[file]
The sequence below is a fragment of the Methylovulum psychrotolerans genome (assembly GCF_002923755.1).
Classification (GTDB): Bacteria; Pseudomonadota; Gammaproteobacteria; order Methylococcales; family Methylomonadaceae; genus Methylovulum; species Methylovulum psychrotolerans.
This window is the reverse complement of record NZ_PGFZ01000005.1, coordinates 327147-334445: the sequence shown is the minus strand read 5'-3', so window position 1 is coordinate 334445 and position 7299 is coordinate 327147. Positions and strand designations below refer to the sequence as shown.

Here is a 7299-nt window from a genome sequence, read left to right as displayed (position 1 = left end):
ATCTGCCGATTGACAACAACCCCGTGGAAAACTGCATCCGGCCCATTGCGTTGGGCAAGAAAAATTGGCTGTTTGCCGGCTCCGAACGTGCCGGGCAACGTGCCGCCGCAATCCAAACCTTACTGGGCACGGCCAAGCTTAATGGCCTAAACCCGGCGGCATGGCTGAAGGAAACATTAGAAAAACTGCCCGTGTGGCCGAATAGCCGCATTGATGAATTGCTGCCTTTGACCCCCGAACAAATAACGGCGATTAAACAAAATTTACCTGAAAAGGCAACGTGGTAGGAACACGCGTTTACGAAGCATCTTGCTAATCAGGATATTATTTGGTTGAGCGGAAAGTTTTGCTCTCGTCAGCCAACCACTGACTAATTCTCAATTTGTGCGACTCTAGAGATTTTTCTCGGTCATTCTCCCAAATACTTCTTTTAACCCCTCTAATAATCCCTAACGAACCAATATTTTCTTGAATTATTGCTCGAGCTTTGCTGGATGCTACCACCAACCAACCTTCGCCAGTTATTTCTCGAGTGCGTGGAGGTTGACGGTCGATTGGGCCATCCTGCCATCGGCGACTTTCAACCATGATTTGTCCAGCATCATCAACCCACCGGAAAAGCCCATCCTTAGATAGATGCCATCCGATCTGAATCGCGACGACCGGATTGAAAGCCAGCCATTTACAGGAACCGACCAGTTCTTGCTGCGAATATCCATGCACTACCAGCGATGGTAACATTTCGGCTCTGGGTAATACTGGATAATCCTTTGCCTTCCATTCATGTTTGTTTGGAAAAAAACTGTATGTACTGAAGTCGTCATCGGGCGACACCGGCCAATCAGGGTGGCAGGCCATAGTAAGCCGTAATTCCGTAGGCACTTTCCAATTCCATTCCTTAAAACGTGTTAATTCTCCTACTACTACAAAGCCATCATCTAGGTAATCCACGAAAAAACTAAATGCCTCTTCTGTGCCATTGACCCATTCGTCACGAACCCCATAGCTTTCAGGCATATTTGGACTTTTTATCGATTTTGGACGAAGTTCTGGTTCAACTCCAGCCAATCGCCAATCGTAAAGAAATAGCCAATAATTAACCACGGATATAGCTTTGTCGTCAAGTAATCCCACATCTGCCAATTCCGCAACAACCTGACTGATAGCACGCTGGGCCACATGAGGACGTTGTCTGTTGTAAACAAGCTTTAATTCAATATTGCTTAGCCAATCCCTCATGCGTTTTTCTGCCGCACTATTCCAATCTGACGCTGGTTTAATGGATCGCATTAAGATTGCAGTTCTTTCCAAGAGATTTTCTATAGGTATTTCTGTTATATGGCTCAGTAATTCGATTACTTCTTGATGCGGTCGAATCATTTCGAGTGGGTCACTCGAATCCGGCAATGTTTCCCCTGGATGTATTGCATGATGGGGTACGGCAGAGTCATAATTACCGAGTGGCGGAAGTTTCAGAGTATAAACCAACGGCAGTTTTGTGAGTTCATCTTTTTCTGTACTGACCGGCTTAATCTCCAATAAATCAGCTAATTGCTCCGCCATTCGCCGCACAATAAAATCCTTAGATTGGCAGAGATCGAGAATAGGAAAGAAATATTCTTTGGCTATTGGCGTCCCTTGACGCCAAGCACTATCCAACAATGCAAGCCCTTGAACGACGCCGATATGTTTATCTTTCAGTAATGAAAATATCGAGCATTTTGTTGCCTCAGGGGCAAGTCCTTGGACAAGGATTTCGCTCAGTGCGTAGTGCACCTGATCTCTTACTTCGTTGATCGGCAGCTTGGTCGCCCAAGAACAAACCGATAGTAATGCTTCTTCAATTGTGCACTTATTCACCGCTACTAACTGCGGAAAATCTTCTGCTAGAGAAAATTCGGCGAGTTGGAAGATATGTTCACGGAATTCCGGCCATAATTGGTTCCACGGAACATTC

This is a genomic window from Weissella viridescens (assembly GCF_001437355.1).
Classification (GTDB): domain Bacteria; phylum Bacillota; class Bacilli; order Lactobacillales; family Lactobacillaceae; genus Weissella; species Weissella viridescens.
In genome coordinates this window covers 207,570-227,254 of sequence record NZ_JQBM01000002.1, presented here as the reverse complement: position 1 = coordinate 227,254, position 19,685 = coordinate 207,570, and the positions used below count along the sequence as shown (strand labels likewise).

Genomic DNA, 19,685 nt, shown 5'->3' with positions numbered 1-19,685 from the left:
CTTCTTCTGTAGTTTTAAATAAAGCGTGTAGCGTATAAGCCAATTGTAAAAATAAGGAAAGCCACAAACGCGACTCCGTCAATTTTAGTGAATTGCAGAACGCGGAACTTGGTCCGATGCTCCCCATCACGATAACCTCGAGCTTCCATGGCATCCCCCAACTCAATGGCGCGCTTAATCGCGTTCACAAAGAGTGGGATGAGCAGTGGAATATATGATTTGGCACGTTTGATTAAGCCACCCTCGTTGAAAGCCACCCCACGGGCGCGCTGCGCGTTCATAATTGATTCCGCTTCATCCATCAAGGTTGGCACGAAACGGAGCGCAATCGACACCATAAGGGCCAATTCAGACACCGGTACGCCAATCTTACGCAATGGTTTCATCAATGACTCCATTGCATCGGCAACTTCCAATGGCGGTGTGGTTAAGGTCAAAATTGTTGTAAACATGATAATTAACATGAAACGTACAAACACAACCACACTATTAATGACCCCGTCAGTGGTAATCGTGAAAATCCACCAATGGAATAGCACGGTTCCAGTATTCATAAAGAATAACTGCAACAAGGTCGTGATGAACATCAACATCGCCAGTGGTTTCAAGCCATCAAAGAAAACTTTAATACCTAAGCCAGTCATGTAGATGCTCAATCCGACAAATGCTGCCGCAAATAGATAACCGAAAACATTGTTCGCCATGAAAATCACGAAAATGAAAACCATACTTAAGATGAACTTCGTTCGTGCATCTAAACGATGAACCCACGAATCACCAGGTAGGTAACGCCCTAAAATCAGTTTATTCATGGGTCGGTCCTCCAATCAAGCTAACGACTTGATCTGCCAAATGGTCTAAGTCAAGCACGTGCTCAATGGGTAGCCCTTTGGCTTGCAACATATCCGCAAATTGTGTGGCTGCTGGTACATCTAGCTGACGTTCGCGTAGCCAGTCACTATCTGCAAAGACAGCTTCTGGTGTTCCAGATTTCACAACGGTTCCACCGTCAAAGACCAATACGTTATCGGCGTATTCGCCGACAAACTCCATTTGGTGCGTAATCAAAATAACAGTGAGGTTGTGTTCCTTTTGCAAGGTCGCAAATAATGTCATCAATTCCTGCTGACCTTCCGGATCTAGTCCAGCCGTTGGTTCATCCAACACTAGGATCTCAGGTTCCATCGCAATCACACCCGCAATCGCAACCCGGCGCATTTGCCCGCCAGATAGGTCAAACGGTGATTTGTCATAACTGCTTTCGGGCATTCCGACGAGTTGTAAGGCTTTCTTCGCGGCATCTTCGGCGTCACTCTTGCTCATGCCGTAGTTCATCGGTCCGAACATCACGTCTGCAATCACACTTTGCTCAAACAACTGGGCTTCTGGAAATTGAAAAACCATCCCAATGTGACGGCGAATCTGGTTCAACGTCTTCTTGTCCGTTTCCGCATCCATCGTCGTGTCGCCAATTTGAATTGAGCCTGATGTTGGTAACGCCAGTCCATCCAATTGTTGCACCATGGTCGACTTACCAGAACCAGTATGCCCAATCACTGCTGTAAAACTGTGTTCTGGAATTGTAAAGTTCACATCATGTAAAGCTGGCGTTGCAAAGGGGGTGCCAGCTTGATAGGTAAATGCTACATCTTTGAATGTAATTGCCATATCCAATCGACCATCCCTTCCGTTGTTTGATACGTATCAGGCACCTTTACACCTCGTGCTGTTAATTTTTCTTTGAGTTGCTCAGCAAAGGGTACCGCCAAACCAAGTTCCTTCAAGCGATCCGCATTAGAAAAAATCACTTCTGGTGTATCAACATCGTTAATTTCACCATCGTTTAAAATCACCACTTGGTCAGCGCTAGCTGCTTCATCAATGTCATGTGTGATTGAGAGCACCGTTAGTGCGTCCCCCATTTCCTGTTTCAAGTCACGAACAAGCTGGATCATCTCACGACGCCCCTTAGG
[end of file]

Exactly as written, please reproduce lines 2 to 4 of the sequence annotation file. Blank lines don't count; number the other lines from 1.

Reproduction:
Classification (GTDB): Bacteria; Pseudomonadota; Gammaproteobacteria; order Methylococcales; family Methylomonadaceae; genus Methylovulum; species Methylovulum psychrotolerans.
This window is the reverse complement of record NZ_PGFZ01000005.1, coordinates 327147-334445: the sequence shown is the minus strand read 5'-3', so window position 1 is coordinate 334445 and position 7299 is coordinate 327147. Positions and strand designations below refer to the sequence as shown.

Here is a 7299-nt window from a genome sequence, read left to right as displayed (position 1 = left end):